- The average US 30-year fixed mortgage rate dipped to 2.71% from 2.72%, Freddie Mac said Thursday.
- The new level marks the rate’s 14th record low of the year. Near-zero interest rates have pushed borrowing costs to historically low levels and fueled a buying spree in the nation’s housing market.
- Limited supply and soaring demand stand to price out potential homebuyers and erode the benefits of a low-rate environment, Sam Khater, chief economist at Freddie Mac, said in a statement.
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Mortgage rates dipped to their 14th record low of 2020 last week, further boosting the housing market’s buying spree.
The average 30-year fixed mortgage rate dropped to 2.71% from 2.72%, Freddie Mac said Thursday. That’s down from 3.68% in the year-ago period.
Mortgage rates began sliding to all-time lows at the start of the coronavirus pandemic following the Federal Reserve’s emergency interest-rate cuts. The central bank has indicated the benchmark rate will likely remain near zero into 2024, signaling rates have room to drop lower.
The historically low borrowing costs have helped the housing market serve as a rare boon to the virus-hit economy. Home sales have surged, yet supply has struggled to keep up with the rapid pace. That misbalance stands to price out potential homebuyers, said Sam Khater, chief economist at Freddie Mac.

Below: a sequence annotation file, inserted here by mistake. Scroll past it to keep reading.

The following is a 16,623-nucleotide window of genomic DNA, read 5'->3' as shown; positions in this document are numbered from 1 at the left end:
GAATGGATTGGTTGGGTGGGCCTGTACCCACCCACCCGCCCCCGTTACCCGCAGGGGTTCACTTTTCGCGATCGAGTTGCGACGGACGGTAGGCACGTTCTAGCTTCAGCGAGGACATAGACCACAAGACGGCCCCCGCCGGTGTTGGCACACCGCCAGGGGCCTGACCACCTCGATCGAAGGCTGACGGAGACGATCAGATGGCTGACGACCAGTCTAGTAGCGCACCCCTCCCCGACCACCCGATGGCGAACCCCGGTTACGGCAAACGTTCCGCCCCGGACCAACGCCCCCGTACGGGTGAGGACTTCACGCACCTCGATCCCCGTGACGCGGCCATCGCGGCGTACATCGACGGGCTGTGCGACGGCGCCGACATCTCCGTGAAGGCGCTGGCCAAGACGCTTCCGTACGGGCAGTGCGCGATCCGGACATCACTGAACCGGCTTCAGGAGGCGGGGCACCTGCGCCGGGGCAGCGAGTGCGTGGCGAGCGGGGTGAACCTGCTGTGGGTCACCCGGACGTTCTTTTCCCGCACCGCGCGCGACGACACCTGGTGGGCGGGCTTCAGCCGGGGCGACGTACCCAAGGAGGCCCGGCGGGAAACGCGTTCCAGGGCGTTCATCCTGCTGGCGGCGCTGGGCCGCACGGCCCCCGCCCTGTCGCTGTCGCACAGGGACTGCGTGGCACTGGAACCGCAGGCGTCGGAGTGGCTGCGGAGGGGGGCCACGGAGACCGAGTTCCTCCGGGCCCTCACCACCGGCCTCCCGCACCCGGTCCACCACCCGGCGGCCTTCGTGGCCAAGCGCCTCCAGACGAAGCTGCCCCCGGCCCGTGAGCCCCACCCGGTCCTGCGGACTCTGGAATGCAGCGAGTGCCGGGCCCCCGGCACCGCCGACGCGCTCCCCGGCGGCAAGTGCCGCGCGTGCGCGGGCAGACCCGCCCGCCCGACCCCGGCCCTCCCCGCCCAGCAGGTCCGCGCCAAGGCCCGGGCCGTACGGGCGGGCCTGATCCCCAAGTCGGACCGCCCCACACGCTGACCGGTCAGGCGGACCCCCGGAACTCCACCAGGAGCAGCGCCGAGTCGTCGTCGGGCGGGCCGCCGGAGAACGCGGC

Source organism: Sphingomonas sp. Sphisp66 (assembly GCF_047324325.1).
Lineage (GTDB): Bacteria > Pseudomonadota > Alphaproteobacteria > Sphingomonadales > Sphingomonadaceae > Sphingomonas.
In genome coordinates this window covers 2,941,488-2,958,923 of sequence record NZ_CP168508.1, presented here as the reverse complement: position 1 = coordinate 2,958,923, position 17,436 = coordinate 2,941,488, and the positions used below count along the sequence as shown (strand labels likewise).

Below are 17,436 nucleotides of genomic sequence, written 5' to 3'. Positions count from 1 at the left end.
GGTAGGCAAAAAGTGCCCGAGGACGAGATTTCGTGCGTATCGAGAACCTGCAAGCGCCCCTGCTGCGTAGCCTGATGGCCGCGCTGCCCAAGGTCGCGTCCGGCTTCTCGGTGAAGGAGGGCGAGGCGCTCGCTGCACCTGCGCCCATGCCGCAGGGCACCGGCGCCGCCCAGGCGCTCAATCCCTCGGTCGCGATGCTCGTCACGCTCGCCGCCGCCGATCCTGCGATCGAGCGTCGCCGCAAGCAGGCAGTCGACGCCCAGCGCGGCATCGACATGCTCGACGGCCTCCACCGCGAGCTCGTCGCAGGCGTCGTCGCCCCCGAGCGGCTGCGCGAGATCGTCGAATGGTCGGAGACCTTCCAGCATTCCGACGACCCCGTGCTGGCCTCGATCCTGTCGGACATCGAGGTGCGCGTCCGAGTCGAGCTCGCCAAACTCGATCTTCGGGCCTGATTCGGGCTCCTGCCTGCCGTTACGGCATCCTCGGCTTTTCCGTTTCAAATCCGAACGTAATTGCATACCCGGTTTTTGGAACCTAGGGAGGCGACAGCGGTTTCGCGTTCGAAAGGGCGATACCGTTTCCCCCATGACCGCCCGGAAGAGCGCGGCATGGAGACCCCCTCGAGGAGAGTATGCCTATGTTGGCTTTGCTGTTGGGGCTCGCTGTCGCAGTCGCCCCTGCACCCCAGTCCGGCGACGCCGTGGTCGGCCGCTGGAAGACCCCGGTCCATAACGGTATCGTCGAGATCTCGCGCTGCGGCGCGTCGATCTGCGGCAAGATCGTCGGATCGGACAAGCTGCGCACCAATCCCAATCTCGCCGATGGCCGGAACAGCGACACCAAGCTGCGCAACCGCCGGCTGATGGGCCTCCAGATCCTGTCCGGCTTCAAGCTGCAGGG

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“Unfortunately, the record low supply combined with strong demand means home prices are rapidly escalating and eroding the benefits of the low mortgage rate environment,” Khater said in a statement.
Bank of America strategists expect home prices to climb 5.9% in 2020 and another 4% through next year. A stronger-than-expected economic recovery could lift prices higher still as low rates and soaring growth boosts overall spending.
There’s still the risk that much of the year’s gains were pulled forward by the pandemic, the strategists added. Such a trend could lead to slower housing-market growth after a virus vaccine is rolled out, according to the bank.
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